New species are discovered surprisingly often. But it's not every day we realize an entire lineage of wolves — the large, charismatic cousins of man's best friend — have been lurking under our noses for more than a million years.
That's the conclusion of an intriguing new study, published in the journal Current Biology, which re-examines the identity of "golden jackals" living in Africa. Not only are these a separate species from the golden jackals of Eurasia, the researchers report, but they're not even jackals. Meet the African golden wolf (Canis anthus).
"This represents the first discovery of a 'new' canid species in Africa in more than 150 years," lead author and Smithsonian biologist Klaus-Peter Koepfli says in a statement. The finding increases the number of living species in the family Canidae — which includes dogs, wolves, foxes, coyotes and jackals — from 35 to 36.
The study was inspired by recent reports that African golden jackals might be a subspecies of gray wolf. While that research relied on mitochondrial DNA, Koepfli and his colleagues decided to test the theory by comparing genome-wide DNA samples from jackals, gray wolves and dogs. They found that African golden jackals aren't a subspecies of gray wolf; they're a previously unknown species.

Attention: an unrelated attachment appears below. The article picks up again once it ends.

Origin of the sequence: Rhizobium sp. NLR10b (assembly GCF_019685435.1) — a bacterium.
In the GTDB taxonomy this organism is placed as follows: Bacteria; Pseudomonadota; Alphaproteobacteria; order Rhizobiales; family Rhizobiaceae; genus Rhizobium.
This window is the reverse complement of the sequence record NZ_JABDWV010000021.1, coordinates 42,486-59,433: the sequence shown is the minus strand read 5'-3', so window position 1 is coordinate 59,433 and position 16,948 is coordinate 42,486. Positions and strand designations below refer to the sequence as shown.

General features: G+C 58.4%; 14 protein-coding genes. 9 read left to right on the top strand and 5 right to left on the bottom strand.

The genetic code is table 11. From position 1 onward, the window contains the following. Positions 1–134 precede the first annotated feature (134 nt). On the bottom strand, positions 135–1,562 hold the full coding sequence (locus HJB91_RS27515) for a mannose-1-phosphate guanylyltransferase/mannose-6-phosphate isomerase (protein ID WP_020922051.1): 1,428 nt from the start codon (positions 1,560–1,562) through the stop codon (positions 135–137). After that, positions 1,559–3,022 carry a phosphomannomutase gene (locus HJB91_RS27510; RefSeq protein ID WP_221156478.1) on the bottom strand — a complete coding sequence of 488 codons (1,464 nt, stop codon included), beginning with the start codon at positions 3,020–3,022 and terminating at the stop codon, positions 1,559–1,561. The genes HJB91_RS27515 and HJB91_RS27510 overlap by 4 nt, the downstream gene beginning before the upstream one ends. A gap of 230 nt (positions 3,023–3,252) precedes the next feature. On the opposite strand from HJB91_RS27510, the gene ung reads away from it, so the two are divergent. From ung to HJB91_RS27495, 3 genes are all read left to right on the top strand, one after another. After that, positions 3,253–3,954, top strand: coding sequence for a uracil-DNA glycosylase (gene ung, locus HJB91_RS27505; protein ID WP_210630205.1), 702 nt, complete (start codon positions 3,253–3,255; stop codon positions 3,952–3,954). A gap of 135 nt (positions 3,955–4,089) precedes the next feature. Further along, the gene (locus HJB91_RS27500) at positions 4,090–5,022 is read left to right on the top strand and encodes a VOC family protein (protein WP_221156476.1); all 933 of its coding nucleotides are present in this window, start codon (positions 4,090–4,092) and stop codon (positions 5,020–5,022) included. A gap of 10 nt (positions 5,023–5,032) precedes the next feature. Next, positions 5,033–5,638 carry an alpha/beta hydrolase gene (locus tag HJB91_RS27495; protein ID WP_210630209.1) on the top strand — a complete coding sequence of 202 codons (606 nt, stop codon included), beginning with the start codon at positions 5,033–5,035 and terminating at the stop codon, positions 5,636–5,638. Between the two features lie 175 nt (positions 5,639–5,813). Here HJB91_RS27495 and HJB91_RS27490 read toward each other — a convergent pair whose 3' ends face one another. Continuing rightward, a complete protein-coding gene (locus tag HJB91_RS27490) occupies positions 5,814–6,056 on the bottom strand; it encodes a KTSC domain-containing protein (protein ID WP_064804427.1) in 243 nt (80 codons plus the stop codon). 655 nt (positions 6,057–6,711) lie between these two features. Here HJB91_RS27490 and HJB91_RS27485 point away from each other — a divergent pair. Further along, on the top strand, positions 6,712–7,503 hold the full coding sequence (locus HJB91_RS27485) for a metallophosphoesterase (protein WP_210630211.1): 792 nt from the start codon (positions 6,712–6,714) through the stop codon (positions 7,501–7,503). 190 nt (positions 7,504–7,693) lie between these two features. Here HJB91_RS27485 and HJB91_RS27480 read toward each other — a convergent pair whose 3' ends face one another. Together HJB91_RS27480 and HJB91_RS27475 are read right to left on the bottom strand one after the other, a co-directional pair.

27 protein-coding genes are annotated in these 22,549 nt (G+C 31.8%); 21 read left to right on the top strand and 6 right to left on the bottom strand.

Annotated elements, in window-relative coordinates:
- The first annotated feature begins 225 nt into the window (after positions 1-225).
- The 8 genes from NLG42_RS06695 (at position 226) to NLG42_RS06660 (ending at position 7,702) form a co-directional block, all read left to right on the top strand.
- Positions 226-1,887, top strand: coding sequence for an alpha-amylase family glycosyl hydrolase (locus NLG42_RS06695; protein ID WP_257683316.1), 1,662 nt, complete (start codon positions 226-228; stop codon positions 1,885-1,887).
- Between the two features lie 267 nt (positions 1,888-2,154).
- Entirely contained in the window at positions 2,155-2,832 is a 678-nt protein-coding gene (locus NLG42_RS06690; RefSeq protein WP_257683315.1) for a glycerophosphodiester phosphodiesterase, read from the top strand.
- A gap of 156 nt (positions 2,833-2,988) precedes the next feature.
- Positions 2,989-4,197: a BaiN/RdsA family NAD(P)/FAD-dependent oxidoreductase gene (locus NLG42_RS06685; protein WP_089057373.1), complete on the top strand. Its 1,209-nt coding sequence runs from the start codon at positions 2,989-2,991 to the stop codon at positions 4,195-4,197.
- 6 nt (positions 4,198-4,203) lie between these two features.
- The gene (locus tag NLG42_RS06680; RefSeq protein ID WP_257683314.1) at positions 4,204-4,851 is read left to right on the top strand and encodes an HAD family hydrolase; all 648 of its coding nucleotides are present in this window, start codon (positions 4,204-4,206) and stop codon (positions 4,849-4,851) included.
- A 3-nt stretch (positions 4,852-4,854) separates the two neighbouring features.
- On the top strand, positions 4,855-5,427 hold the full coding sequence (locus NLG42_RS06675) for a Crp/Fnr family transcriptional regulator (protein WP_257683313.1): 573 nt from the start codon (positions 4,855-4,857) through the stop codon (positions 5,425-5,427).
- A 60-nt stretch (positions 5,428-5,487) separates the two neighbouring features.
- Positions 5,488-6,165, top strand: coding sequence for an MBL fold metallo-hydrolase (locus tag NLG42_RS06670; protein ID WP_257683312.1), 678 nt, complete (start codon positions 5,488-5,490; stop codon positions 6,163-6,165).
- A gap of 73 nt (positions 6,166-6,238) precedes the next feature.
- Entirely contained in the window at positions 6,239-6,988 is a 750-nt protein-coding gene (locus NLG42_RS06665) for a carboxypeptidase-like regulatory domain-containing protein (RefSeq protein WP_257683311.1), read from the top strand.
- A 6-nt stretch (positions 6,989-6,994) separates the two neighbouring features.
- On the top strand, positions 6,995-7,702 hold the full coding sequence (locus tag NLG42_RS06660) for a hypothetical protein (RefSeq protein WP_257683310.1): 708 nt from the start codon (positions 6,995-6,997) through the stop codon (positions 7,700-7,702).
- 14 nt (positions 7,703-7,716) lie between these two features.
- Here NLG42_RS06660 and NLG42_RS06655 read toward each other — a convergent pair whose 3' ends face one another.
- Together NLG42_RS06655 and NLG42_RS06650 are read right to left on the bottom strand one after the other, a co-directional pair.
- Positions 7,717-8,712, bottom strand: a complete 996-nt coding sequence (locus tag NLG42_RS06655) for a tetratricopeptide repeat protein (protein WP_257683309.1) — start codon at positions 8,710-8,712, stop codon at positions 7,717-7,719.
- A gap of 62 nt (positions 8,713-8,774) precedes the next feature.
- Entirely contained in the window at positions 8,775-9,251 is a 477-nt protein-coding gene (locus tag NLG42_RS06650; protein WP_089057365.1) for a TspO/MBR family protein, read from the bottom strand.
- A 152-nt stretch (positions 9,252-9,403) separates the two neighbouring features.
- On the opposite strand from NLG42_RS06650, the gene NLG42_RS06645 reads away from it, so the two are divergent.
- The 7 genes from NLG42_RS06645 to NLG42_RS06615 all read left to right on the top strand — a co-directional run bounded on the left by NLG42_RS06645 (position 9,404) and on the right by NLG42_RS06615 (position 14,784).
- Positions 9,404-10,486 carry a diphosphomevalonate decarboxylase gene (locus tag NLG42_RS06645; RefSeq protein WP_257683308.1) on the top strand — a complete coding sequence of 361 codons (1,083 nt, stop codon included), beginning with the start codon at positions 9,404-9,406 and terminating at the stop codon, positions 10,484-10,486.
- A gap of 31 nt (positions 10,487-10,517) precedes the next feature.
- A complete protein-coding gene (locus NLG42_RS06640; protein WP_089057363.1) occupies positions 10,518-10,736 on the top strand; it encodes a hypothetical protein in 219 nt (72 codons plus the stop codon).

"To our surprise, the small, golden-like jackal from eastern Africa was actually a small variety of a new species, distinct from the gray wolf, that has a distribution across North and East Africa," says senior author and UCLA ecologist Robert Wayne.
A Eurasian golden jackal pauses while foraging at Corbett National Park in India. (Photo: Koshy Koshy/Flickr)
The African golden wolf has long been considered an offshoot of the Eurasian jackal (Canis aureus), which ranges from Southern Europe through the Middle East to Southeast Asia, and it's easy to see why. The two canids act alike and look alike, from body size and fur color to skull and tooth shape. But that's apparently just because they occupy similar ecological niches, a phenomenon known as convergent evolution.
According to the new analysis, they hail from separate lineages that split about 1.9 million years ago. African golden wolves split from the lineage of gray wolves and coyotes about 1.3 million years ago, the researchers report. By comparison, we branched off from earlier human species some 200,000 years ago.
As Koepfli tells Reuters, this illustrates how much we still have to learn about our planet's wildlife — including iconic animals we thought we knew. "One of the main takeaways of our study is that even among well-known and widespread species such as golden jackals, there is the potential to discover hidden biodiversity."
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